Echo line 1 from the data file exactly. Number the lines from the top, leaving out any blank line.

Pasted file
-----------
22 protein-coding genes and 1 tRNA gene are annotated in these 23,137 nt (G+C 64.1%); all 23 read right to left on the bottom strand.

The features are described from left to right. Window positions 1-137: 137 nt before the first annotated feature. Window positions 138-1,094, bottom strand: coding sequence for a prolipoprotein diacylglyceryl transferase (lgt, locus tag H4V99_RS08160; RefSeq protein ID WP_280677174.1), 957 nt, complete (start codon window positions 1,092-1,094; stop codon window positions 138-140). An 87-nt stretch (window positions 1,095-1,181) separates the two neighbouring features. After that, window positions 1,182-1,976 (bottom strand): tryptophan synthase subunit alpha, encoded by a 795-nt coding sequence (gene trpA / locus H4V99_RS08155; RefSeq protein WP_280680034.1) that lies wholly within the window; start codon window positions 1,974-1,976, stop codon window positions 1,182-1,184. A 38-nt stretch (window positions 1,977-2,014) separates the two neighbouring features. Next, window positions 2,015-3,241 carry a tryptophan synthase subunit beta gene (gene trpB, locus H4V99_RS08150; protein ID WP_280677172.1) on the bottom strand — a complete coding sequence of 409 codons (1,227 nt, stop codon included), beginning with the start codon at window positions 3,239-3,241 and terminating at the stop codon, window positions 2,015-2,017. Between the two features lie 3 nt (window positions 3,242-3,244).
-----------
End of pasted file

22 protein-coding genes and 1 tRNA gene are annotated in these 23,137 nt (G+C 64.1%); all 23 read right to left on the bottom strand.